Com­plic­ity in si­lence

Lesotho Times - - Leader -

IN this edi­tion, out­spo­ken Le­sotho Peo­ple’s Congress (LPC) fac­tion spokesper­son Bokang Ra­matšella has stated his in­ten­tion to hold a protest march to hound out of the coun­try United States Am­bas­sador to Le­sotho Matthew Har­ring­ton.

Mr Ra­matšella’s threats on Mr Har­ring­ton and other per­ceived en­e­mies of the gov­ern­ment have slowly, but surely, in­ten­si­fied with the LPC of­fi­cial de­scrib­ing the en­voy as a “ter­ror­ist”.

That an of­fi­cial from one of the seven gov­ern­ing par­ties has been al­lowed to rant and rave against the United States is not only un­for­tu­nate but dis­con­cert­ing. Sadly, Ba­sotho with no link what­so­ever to Mr Ra­matšella’s an­tics may be af­fected by his bel­liger­ence to a coun­try that has poured in lit­er­ally bil­lions in help­ing this coun­try fight dis­ease and de­pri­va­tion.

The United States is the only ma­jor Western power with a di­rect em­bassy in Le­sotho and one of the Moun­tain King­dom’s largest bene­fac­tors. The pro­grammes the Amer­i­cans have spon­sored over the years and con­tinue to bankroll in Le­sotho are too many men­tion.

How­ever, to give con­text to this col­umn, we will men­tion some. The Amer­i­can gov­ern­ment sup­ports Le­sotho’s fight against HIV/AIDS through its Pres­i­dent’s Emer­gency Plan For AIDS Re­lief (PEPFAR).

From 2006 to 2015, PEPFAR pro­vided over US$250 mil­lion to sup­port Le­sotho’s HIV/AIDS re­sponse.the Moun­tain King­dom has also ben­e­fited from United States’ Mil­len­nium Chal­lenge Cor­po­ra­tion (MCC) — an in­no­va­tive agency cre­ated by the US Congress in Jan­uary 2004 to re­duce global poverty through eco­nomic growth.

Le­sotho re­ceived its first five-year MCC grant in July 2007. The $362.5 mil­lion com­pact, among oth­ers, helped fund the con­struc­tion of Me­to­long Dam, as well as PEPFAR to mit­i­gate the neg­a­tive eco­nomic im­pact of poor ma­ter­nal health, HIV/AIDS, tu­ber­cu­lo­sis and other dis­eases.

As if that were not enough, Le­sotho is el­i­gi­ble for trade pref­er­ences un­der the US gov­ern­ment’s African Growth and Op­por­tu­nity Act (AGOA) in 2016. AGOA gives duty-free and quota-free ac­cess to the US mar­ket to el­i­gi­ble Sub-sa­ha­ran African coun­tries. The leg­is­la­tion, which was re­newed for 10 years by US law­mak­ers last June, is meant to in­cen­tivise African coun­tries to open their economies and build free mar­kets.

How­ever, the main stick­ing point for Mr Ra­matšella is the Amer­i­cans’ in­sis­tence on “con­crete ac­tions” that ad­dress con­cerns about “im­punity and the rule of law” as well as im­ple­ment­ing rec­om­men­da­tions made by the South­ern African De­vel­op­ment Com­mu­nity Com­mis­sion of In­quiry.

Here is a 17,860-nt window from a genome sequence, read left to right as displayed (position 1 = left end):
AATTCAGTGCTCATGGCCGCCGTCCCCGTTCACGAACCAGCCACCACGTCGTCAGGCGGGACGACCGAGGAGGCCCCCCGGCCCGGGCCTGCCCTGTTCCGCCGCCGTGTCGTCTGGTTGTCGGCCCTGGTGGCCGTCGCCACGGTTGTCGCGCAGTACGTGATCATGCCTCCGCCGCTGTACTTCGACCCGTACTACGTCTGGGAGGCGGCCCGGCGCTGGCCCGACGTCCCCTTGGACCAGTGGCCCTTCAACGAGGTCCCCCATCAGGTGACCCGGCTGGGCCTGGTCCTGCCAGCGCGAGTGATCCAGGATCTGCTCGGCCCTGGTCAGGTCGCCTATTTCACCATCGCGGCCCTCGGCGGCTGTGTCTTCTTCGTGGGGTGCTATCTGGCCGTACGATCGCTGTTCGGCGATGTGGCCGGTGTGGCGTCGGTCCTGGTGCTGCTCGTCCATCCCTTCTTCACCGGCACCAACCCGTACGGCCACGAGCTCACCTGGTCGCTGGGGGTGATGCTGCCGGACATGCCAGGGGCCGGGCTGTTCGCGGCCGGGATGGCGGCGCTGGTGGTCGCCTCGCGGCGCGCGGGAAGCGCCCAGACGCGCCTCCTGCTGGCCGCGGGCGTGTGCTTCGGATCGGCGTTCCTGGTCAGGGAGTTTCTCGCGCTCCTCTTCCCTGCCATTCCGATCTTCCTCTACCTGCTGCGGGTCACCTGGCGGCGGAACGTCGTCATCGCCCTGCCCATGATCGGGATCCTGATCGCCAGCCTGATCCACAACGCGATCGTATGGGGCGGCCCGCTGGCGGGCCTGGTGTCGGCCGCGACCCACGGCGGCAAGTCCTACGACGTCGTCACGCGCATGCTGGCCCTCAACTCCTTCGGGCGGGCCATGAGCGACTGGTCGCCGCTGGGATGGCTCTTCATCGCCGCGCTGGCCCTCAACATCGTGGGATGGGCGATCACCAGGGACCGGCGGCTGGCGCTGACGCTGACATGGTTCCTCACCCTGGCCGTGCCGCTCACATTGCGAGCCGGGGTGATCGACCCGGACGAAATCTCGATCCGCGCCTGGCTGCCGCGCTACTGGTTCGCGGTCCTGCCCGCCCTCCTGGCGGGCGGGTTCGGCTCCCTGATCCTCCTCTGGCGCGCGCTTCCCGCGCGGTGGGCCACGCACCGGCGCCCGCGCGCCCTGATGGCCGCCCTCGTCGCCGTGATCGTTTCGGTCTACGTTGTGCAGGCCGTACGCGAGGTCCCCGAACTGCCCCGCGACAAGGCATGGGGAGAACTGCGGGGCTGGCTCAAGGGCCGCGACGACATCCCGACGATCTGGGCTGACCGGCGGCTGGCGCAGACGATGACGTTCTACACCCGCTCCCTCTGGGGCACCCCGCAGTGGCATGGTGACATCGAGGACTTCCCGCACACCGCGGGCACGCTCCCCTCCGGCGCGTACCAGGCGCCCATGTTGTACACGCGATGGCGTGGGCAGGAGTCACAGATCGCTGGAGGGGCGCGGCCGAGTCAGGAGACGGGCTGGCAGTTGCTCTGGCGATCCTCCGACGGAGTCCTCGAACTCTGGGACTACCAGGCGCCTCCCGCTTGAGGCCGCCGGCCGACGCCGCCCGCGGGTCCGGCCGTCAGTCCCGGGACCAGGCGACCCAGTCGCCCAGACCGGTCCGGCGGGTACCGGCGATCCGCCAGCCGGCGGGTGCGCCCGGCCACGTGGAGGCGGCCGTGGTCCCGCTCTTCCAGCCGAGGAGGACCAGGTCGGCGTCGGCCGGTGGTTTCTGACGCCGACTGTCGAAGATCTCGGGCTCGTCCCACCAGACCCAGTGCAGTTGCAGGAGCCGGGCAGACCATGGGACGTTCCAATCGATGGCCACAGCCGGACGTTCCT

As a re­sult, the Amer­i­cans could with­draw as­sis­tance to Le­sotho be­cause of th­ese con­cerns since the aid comes with con­di­tions there is po­lit­i­cal sta­bil­ity in the coun­try.

Mr Ra­matšella re­cently told this pa­per, the warn­ing by the diplo­mat that Le­sotho risked los­ing trade and aid pref­er­ences un­der AGOA and MCC were “ter­ror­ist state­ments”. He wants the Amer­i­cans to con­tinue pour­ing in money with­out ask­ing ques­tions about ac­count­abil­ity and rule of law.

Un­for­tu­nately, that can never hap­pen any­where in this world. As they say: “You can’t eat your cake, and have it too”.

Un­for­tu­nately, the coali­tion gov­ern­ment is do­ing the na­tion no favours by their fail­ure to rein in Mr Ra­matšella. Many gov­ern­ment of­fi­cials have been hid­ing be­hind the ex­cuse they had not heard Mr Ra­matšella mak­ing the in­cen­di­ary re­marks. The fee­ble at­tempts by the Demo­cratic Congress Youth League, as re­ported in this edi­tion, will con­vince few of the coali­tion’s sin­cer­ity.

The longer Mr Ra­matšella con­tin­ues to ha­rass the Amer­i­can am­bas­sador, the more it seems his ut­ter­ances re­flect the gov­ern­ment’s po­si­tion. Suf­fice to say, the pulling out of the Amer­i­cans would have ghastly con­se­quences for the coun­try’s eco­nomic for­tunes and well­be­ing of the pop­u­lace.

It thus be­hoves the coali­tion gov­ern­ment to elu­ci­date on its po­si­tion with re­gards to Mr Ra­matšella’s re­marks and live with the con­se­quences. Their fence sit­ting is fool­ing no one and do­ing the na­tion more harm than good.

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